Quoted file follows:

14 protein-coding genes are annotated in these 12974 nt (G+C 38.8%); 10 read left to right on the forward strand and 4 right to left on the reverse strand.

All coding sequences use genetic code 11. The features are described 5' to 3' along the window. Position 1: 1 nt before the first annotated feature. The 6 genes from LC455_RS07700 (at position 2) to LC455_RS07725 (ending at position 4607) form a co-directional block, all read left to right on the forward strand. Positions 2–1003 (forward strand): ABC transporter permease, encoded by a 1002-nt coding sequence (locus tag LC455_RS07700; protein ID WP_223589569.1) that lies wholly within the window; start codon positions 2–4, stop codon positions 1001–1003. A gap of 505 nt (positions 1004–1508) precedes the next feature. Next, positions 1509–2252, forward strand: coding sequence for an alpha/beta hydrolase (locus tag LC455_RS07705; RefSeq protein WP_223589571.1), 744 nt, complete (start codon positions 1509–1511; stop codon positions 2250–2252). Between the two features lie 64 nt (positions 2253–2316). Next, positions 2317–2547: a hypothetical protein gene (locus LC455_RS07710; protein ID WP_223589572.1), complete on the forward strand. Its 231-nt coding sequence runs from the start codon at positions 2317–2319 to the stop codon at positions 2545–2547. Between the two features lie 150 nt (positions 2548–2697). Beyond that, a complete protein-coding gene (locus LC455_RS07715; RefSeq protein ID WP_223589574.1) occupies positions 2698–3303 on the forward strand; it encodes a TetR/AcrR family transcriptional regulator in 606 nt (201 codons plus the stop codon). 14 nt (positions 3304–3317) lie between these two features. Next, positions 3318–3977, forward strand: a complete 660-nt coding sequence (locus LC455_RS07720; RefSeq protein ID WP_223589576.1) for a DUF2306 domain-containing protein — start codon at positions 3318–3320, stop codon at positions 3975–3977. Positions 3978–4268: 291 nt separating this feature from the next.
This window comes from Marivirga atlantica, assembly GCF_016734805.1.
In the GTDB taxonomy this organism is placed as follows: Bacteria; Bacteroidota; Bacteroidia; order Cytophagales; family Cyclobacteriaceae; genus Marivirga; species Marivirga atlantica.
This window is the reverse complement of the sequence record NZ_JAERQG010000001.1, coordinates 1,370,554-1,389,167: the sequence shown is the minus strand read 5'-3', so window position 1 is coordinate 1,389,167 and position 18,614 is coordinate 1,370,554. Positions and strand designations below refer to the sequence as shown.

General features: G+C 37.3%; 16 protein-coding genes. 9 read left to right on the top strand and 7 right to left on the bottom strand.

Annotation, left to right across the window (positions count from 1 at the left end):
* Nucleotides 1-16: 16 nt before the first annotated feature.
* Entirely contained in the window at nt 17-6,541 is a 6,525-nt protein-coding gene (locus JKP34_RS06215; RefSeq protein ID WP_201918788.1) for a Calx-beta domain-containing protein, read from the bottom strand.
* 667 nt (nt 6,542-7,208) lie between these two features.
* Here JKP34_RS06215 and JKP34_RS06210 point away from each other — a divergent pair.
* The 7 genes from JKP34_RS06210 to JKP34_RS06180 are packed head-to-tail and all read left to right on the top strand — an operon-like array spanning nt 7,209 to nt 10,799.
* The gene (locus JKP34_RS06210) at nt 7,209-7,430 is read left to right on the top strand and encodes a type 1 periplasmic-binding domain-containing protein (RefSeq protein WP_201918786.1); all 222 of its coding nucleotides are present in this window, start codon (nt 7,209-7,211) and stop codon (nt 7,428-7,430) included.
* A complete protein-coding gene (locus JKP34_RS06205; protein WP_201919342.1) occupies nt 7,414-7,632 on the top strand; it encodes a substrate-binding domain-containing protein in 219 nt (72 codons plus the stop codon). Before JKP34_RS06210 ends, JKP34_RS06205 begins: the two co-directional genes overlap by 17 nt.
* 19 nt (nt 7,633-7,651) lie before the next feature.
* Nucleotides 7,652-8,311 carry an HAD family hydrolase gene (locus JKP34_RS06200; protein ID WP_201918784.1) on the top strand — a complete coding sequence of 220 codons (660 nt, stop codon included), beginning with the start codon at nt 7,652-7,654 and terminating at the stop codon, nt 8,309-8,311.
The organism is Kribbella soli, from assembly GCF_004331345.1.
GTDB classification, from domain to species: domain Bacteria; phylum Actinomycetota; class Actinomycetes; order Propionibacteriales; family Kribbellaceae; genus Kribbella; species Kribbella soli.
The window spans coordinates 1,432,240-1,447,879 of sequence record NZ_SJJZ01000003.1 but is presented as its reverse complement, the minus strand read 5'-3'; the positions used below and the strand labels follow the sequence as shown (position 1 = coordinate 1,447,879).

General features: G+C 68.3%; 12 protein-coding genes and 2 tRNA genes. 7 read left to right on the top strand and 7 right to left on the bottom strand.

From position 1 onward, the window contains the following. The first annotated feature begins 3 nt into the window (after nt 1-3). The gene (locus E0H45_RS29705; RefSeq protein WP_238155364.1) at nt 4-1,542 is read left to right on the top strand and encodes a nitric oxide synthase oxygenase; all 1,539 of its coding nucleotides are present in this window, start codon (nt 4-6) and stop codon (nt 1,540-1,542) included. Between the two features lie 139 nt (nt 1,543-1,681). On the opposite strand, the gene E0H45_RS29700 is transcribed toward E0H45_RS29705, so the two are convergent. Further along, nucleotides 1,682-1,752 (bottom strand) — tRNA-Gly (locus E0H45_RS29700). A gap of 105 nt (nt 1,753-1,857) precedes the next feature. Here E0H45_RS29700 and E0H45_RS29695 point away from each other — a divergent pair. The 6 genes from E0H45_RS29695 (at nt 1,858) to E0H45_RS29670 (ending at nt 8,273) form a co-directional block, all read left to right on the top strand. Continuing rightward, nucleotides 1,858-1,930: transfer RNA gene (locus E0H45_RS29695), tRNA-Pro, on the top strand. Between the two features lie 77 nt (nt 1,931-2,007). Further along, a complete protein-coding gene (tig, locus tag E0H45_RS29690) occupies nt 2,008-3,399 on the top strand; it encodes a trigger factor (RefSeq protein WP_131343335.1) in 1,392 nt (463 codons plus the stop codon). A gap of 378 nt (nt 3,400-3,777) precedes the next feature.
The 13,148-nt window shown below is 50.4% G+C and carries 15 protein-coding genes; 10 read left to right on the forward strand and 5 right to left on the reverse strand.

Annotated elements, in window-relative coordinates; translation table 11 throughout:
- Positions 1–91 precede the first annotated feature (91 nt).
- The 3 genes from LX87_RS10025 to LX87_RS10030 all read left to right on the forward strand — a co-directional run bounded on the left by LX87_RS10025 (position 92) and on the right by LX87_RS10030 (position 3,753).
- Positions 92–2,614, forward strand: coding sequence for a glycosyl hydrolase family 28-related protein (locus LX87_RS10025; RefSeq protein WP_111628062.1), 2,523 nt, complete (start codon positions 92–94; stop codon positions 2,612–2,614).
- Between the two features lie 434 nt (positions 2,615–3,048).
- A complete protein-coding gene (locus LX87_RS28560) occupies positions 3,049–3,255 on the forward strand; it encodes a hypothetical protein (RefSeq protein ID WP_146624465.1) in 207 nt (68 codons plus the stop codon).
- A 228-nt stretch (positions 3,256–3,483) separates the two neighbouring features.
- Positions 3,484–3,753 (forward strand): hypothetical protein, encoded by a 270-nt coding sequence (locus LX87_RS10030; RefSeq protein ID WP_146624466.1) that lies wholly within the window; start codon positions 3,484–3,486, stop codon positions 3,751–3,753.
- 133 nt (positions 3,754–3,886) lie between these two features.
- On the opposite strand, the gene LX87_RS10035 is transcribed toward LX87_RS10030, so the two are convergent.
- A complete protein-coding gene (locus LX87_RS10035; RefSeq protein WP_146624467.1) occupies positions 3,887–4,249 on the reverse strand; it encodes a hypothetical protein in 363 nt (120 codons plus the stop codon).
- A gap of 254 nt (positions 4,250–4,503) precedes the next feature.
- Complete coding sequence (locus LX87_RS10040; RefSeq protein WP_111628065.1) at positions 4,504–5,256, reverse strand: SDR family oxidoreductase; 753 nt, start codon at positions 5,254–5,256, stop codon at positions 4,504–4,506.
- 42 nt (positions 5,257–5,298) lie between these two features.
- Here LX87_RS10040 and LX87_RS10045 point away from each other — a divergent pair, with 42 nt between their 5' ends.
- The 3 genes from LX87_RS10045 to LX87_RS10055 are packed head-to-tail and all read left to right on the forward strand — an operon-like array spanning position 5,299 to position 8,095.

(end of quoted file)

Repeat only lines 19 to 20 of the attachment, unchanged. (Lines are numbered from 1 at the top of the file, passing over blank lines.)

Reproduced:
The window spans coordinates 1,432,240-1,447,879 of sequence record NZ_SJJZ01000003.1 but is presented as its reverse complement, the minus strand read 5'-3'; the positions used below and the strand labels follow the sequence as shown (position 1 = coordinate 1,447,879).

General features: G+C 68.3%; 12 protein-coding genes and 2 tRNA genes. 7 read left to right on the top strand and 7 right to left on the bottom strand.